Question: I recently canceled my T-Mobile contract due to lack of coverage in my home neighborhood. I have tried to resolve the issue many times.
The first three or four customer support representatives told me that I was in an excellent service area and that the problem was T-Mobile’s and would be fixed within 72 hours. I called back after 72 hours and escalated the request to a manager, who told me that I was in a very low coverage area and that the only resolution to the problem would be for T-Mobile to build more towers. As you can imagine, this was very frustrating.
When I called to cancel my contract, I was assured by a customer service representative that I would not be charged the $200 early termination fee, since T-Mobile was not able to provide the coverage that they agreed to when I signed up for their service. I didn’t ask for the name or extension of the representative I spoke with who told me I wouldn’t be charged.
Now I’m being charged $200.
I called T-Mobile and asked to speak to the woman whose name was on the letter I received. I was told the person didn’t have a phone number and that I would need to continue to call the same customer support number but would most likely be unable to speak to that person.
I asked if I might be given the phone number of the corporate office so that I might seek resolution from a person with more authority to resolve this issue. I was told that there was no phone number for the corporate offices and that she could not give me an email address of anyone to contact.
Seriously? A telecommunications company can’t connect you with anyone who will help and not just read a script? Help! — Bonnie Kangas, Prairie Village, Kan.
Answer: T-Mobile shouldn’t charge you for a service it can’t provide. Even though it doesn’t explicitly say so in its contract, it’s common sense: if T-Mobile can’t deliver a service it promised, you shouldn’t have to pay for it.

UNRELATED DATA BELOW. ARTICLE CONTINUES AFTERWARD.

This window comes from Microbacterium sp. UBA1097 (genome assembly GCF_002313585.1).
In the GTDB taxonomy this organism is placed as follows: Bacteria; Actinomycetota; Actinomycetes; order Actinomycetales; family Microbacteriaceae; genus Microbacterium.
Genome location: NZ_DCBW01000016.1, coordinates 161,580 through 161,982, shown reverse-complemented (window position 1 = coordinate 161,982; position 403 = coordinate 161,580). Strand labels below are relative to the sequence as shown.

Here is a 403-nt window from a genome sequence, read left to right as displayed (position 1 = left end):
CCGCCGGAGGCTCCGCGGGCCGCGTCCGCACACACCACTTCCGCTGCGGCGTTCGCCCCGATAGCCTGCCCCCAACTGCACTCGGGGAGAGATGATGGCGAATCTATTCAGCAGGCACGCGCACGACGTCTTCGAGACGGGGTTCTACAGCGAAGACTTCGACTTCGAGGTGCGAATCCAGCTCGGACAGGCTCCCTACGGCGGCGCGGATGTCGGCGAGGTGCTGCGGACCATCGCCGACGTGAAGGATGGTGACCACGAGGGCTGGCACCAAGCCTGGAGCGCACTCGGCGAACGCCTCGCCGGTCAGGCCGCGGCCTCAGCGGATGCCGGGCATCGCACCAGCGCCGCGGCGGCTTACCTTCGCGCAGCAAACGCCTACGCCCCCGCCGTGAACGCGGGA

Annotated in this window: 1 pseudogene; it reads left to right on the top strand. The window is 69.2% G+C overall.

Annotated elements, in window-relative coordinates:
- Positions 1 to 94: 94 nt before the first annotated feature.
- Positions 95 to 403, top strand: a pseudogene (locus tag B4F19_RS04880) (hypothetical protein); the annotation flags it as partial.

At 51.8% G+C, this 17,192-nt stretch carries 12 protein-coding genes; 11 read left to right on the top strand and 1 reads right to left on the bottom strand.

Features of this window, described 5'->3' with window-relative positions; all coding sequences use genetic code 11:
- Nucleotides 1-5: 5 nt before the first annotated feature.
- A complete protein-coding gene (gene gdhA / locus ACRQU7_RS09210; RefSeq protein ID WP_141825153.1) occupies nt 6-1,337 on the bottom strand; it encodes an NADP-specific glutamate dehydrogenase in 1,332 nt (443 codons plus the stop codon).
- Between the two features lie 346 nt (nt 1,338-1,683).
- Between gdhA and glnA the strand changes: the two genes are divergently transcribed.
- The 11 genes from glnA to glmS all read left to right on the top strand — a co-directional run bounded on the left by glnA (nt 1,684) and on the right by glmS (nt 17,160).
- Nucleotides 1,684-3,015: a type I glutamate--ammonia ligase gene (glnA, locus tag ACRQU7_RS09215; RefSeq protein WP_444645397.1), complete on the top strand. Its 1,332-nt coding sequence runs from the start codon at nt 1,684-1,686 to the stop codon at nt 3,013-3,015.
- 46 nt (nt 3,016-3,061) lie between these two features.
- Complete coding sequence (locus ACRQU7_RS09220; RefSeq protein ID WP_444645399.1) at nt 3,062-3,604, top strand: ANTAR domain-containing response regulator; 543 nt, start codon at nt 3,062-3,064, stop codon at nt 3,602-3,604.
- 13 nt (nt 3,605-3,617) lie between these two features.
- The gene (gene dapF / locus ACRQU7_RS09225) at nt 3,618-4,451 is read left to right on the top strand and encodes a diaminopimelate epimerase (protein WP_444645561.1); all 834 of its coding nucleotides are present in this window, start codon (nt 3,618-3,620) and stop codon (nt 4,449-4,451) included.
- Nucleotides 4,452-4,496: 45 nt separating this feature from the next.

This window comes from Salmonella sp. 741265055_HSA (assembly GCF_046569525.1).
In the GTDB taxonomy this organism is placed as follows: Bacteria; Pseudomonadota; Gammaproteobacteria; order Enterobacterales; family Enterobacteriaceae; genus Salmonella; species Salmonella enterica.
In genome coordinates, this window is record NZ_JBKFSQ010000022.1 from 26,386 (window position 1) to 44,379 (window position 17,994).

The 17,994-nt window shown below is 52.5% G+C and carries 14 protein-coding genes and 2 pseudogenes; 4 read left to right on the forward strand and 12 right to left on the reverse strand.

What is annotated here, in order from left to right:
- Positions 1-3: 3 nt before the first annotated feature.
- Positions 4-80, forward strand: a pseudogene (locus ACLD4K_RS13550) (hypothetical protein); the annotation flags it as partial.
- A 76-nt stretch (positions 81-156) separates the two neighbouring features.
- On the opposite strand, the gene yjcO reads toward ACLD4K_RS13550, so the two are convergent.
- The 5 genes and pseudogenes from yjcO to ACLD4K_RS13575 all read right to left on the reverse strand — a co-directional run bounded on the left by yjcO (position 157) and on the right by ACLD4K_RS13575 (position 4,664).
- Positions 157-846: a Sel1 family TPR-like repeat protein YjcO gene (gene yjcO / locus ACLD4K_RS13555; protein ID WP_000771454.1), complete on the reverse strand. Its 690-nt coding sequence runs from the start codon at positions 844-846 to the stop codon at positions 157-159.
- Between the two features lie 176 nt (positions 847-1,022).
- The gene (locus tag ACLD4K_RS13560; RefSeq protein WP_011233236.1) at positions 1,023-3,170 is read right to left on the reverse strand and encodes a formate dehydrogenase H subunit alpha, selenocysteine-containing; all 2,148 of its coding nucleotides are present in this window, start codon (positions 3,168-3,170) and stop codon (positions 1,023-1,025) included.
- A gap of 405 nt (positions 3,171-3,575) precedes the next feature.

(Note: I’m not a lawyer and have no expertise in contract law. But this much I do know — you didn’t get the service you signed up for, the contract isn’t worth the paper on which it’s printed.)
I’m actually troubled by the T-Mobile contract, because it tries to convince you that even if it doesn’t provide a consistent service, you’re still bound by it. It also waives your right to a jury trial and forces you to accept the ruling of an arbitrator, in case you have a dispute with it. In other words, this contract gives T-Mobile the right to do pretty much whatever it wants.
But even if its lawyers can argue that you still owe a $200 early termination fee for canceling phone service that doesn’t work, that doesn’t change the fact that a T-Mobile representative offered to waive the penalty.
The next time someone does that, get a name and extension, and ask that person to put it in writing. Had you done that, this would be an open-and-shut case.
The whole business about there not being anyone you can contact is nonsense. T-Mobile is in the communication business, and its executives can easily be found online. If your email through its website doesn’t yield results, try emailing the execs directly. They use two email naming conventions at T-Mobile: firstname.lastname@example.org and email@example.com.
I contacted T-Mobile on your behalf. Unfortunately, before this could be resolved, you received another bill from T-Mobile which suggested it might take the bill to a collection agency. Rather than risk that, and without first consulting with me, you paid the cancellation fee and dropped the matter.
This was not the resolution I was hoping for and I’m very disappointed.
Update: After I wrapped up this case, I heard from T-Mobile. Here’s what it told me:
After a comprehensive review of local T-Mobile coverage in her area, we have determined that she did, in fact, have good network coverage.
T-Mobile has respectfully declined her request to waive the early termination fee associated with her account.